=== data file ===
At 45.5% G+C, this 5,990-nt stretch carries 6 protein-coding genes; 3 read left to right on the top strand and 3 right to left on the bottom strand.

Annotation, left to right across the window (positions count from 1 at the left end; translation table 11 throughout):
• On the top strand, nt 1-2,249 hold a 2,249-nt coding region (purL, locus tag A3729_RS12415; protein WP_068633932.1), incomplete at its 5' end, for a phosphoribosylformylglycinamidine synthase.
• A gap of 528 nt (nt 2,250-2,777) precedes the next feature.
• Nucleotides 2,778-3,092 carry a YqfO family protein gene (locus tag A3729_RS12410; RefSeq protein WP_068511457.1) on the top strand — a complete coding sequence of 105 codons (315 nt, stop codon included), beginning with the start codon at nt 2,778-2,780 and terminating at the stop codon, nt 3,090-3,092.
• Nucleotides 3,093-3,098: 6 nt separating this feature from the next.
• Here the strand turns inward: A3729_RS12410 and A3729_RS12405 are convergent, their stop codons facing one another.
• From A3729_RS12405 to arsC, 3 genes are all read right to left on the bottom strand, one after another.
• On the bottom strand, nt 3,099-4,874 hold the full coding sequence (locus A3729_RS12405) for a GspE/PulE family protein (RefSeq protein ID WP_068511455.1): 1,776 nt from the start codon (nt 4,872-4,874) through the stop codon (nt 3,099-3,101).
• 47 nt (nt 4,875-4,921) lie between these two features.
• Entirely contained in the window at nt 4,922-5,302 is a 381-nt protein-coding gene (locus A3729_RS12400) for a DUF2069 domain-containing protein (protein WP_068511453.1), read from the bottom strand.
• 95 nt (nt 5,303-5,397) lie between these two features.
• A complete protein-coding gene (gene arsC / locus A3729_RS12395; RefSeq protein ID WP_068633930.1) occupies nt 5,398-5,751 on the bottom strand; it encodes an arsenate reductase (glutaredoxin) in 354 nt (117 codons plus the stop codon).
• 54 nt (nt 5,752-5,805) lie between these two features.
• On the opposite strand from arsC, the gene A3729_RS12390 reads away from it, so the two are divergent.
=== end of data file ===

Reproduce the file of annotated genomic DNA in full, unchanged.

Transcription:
At 45.5% G+C, this 5,990-nt stretch carries 6 protein-coding genes; 3 read left to right on the top strand and 3 right to left on the bottom strand.

Annotation, left to right across the window (positions count from 1 at the left end; translation table 11 throughout):
• On the top strand, nt 1-2,249 hold a 2,249-nt coding region (purL, locus tag A3729_RS12415; protein WP_068633932.1), incomplete at its 5' end, for a phosphoribosylformylglycinamidine synthase.
• A gap of 528 nt (nt 2,250-2,777) precedes the next feature.
• Nucleotides 2,778-3,092 carry a YqfO family protein gene (locus tag A3729_RS12410; RefSeq protein WP_068511457.1) on the top strand — a complete coding sequence of 105 codons (315 nt, stop codon included), beginning with the start codon at nt 2,778-2,780 and terminating at the stop codon, nt 3,090-3,092.
• Nucleotides 3,093-3,098: 6 nt separating this feature from the next.
• Here the strand turns inward: A3729_RS12410 and A3729_RS12405 are convergent, their stop codons facing one another.
• From A3729_RS12405 to arsC, 3 genes are all read right to left on the bottom strand, one after another.
• On the bottom strand, nt 3,099-4,874 hold the full coding sequence (locus A3729_RS12405) for a GspE/PulE family protein (RefSeq protein ID WP_068511455.1): 1,776 nt from the start codon (nt 4,872-4,874) through the stop codon (nt 3,099-3,101).
• 47 nt (nt 4,875-4,921) lie between these two features.
• Entirely contained in the window at nt 4,922-5,302 is a 381-nt protein-coding gene (locus A3729_RS12400) for a DUF2069 domain-containing protein (protein WP_068511453.1), read from the bottom strand.
• 95 nt (nt 5,303-5,397) lie between these two features.
• A complete protein-coding gene (gene arsC / locus A3729_RS12395; RefSeq protein ID WP_068633930.1) occupies nt 5,398-5,751 on the bottom strand; it encodes an arsenate reductase (glutaredoxin) in 354 nt (117 codons plus the stop codon).
• 54 nt (nt 5,752-5,805) lie between these two features.
• On the opposite strand from arsC, the gene A3729_RS12390 reads away from it, so the two are divergent.